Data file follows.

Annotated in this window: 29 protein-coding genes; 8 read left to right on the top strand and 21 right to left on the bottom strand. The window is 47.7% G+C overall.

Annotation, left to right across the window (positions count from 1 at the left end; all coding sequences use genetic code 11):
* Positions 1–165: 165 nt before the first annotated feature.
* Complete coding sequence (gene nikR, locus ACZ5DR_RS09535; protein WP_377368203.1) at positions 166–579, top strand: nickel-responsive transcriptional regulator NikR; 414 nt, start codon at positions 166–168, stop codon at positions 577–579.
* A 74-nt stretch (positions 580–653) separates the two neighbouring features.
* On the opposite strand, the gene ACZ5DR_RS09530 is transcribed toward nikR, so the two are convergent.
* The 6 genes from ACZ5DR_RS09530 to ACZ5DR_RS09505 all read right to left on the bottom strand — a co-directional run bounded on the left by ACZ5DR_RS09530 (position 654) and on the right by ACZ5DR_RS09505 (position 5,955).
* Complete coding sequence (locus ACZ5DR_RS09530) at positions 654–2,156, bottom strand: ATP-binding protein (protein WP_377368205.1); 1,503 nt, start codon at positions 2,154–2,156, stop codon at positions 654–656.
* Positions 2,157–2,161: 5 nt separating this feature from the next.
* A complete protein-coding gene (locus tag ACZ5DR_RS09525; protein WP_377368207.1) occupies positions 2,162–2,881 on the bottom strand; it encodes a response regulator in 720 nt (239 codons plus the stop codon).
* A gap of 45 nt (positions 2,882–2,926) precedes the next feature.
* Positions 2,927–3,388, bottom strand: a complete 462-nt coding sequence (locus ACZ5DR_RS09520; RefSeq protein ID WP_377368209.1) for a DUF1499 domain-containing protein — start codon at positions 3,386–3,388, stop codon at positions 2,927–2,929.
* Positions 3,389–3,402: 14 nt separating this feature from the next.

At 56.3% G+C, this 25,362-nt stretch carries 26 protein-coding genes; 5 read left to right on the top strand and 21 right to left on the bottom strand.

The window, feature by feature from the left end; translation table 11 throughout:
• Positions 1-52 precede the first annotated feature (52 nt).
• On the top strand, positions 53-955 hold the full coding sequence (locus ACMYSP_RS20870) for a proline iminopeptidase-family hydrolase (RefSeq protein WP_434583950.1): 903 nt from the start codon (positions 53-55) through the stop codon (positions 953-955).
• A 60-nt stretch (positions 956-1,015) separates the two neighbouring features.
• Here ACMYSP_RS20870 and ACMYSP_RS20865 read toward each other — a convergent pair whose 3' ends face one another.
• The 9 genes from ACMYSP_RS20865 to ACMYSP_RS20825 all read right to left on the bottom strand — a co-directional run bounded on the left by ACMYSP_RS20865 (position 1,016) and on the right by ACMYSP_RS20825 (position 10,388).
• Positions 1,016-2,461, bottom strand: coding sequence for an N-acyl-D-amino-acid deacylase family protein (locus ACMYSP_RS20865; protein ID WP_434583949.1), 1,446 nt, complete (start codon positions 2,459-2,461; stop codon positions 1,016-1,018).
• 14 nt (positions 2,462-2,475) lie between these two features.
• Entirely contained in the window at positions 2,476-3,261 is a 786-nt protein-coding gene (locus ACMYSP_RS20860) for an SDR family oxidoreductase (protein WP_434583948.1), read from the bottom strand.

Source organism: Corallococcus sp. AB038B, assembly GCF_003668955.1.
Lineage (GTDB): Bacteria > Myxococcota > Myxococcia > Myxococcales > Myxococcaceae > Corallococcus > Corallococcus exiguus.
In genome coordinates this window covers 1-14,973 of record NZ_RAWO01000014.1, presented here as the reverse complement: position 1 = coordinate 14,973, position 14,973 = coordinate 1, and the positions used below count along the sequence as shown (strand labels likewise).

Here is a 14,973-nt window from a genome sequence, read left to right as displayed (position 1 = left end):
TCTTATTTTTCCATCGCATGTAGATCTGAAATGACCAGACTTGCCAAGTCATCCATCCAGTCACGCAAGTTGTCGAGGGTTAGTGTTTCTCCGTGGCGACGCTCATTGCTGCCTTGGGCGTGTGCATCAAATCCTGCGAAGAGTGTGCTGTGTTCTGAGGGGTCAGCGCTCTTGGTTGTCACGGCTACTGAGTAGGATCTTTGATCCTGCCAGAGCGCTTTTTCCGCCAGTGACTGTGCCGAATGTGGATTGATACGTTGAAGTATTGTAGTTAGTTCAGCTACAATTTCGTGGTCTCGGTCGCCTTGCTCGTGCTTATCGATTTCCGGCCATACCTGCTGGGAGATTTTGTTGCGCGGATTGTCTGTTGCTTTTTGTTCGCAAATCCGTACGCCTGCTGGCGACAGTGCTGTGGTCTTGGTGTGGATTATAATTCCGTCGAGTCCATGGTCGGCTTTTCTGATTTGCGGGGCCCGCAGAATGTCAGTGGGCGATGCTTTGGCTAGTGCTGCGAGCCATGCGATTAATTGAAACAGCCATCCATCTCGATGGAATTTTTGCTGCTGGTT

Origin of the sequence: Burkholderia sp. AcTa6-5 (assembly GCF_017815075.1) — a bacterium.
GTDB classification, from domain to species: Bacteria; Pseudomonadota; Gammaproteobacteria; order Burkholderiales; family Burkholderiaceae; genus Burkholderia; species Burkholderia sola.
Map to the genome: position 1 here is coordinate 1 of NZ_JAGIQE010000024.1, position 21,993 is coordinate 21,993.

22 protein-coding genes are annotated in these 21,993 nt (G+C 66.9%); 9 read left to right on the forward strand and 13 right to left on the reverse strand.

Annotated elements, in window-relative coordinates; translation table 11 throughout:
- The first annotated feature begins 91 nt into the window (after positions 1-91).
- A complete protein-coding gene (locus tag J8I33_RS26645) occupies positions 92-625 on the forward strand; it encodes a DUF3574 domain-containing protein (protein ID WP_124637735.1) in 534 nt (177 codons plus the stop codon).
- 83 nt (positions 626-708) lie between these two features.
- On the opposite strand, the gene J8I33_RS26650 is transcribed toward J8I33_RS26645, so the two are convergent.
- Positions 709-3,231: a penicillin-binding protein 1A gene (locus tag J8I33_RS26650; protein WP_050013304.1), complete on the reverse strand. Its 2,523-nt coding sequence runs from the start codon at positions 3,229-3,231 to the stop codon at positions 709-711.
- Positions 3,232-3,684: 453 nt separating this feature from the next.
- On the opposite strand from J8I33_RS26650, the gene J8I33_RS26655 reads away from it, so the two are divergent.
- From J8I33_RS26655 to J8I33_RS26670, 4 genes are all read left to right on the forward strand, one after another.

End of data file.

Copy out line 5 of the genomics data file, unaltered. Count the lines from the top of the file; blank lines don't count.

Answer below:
* A 74-nt stretch (positions 580–653) separates the two neighbouring features.